In the case of smart pointers, that take ownership of the object passed in the constructor, this can be a problem because the lifetime of a temporary object is the containing statement (with a few exceptions that we will cover in another article). As a simple rule of thumb you can think of the lifespan of a temporary ending at the ';'.

Temporary Object

takeOwner1(data);

// You can think of this as functionally equivalent to:

{
    ThorsAnvil::UP<int> tmp(data);
    takeOwner1(tmp);
}

The problem here is that when tmp goes out of scope its destructor will call delete on the pointer. Thus data is now pointing at memory that has been destroyed (and thus no longer belongs to the application). Any further use of data is going to potentially cause problems (and I am being generous using the word potentially).

This feature can be quite useful (when you want this conversion to happen easily, see std::string). But you should definitely be aware of it and think carefully about creating single argument constructors.

Problem 3: Null de-referencing

I think it is obvious that operator* has an issue with de-referencing a Null pointer here:

operator*()

T& operator*()  {return *data;}

But it is not quite as obvious that operator-> is also going to cause dereferencing of the pointer here:

operator->()

T* operator->() {return data;}

There are a couple of solutions to this problem. You can check data and throw an exception if it is a Null pointer, or alternatively you can make it a pre-condition on the usage of the smart pointer (ie it is the responsibility of the user to either know or check the state of the smart pointer before using these methods).

The standard has chosen to go with a pre-condition (a very common C++ practice: do not impose an overhead on all your users (to spare problems for the beginner), but rather provide a mechanism to check the state for those that need to do so; so they can choose to pay the overhead when they need to and not every time). We can do the same here but we have not provided any mechanism for the user to check the state of the smart pointer.

Problem 4: Const Correctness

When accessing the owned object via a smart pointer we are not affecting the state of our smart pointer so any member that basically returns the object (without changing the state of the smart pointer) should be marked const.

Not const

T* operator->() {return data;}
T& operator*()  {return *data;}

So these two methods should really be declared as:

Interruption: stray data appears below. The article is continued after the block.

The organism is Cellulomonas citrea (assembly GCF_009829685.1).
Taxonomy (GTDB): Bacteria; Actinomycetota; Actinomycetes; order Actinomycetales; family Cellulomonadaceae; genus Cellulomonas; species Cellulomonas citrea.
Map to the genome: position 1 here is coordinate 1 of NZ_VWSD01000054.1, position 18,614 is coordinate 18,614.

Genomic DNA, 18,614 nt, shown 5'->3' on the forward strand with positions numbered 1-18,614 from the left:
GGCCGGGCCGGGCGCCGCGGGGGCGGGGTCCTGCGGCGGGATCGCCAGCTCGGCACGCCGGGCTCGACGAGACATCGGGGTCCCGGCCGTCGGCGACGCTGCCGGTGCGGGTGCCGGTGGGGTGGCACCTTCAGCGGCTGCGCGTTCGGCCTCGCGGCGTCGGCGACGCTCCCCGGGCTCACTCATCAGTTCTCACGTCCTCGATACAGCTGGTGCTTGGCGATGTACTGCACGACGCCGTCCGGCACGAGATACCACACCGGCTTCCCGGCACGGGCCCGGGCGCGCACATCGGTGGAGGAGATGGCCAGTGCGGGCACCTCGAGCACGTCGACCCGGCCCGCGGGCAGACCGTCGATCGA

Const Correct

T* operator->() const {return data;}
T& operator*()  const {return *data;}

Problem 5: Bool conversion to easy

The current operator bool() works as required in bool expressions.

Check for value

ThorsAnvil::UP<int>    value(new int(4));

if (value) {
    std::cout << "Not empty\n";
}

But the compiler will also use the conversion operators when it is trying to coerce objects that nearly match. For example you can now test two UP with operator== even though there does not exists an actual operator== for the UP<> class. This is because the compiler can convert both UP<> objects to bool and these can be compared.

Auto conversion is bad (mostly)

ThorsAnvil::UP<int>    value1(int(8));
ThorsAnvil::UP<int>    value2(int(9));

if (value1 == value2) {
    // unfortunately this will print "They match".
    // Because both values are converted to bool (in this case true).
    // Then the test is done.
    std::cout << "They match\n";
}

In C++03 there was a nasty work around using pointers to members. But in C++11 there was added new functionality to make the conversion operator only fire in a boolean context otherwise it must be explicitly called.

explicit converter

explicit operator bool() {return data;}
...
ThorsAnvil::UP<int>    value1(int(8));
ThorsAnvil::UP<int>    value2(int(9));

if (value1) { // This is expecting a boolean expression.
    std::cout << "Not nullptr\n";
}

if (static_cast<bool>(value1) == static_cast<bool>(value2)) { // Need to be explicit
    std::cout << "Both are either nullptr or not\n";
}

Fixed First Try

So given the problems described above we can update our implementation to compensate for these issues:

horsAnvil::UP Version 2

namespace ThorsAnvil
{
    template<typename T>
    class UP
    {
        T*   data;
        public:
            // Explicit constructor
            explicit UP(T* data)
                : data(data)
            {}
            ~UP()
            {
                delete data;
            }
            // Remove compiler generated methods.
            UP(UP const&)            = delete;
            UP& operator=(UP const&) = delete;

            // Const correct access owned object
            T* operator->() const {return data;}
            T& operator*()  const {return *data;}

            // Access to smart pointer state
            T* get()                 const {return data;}
            explicit operator bool() const {return data;}

            // Modify object state
            T* release()
            {
                T* result = nullptr;
                std::swap(result, data);
                return result;
            }
    };
}

If you are thinking this is not enough you are correct. We still have some more work to do. But lets leave it at that for version one.

Summary

So in this initial post we have looked at a typical first attempt at a smart pointer and summarized the common problems I often see in these home grown smart pointer implementations.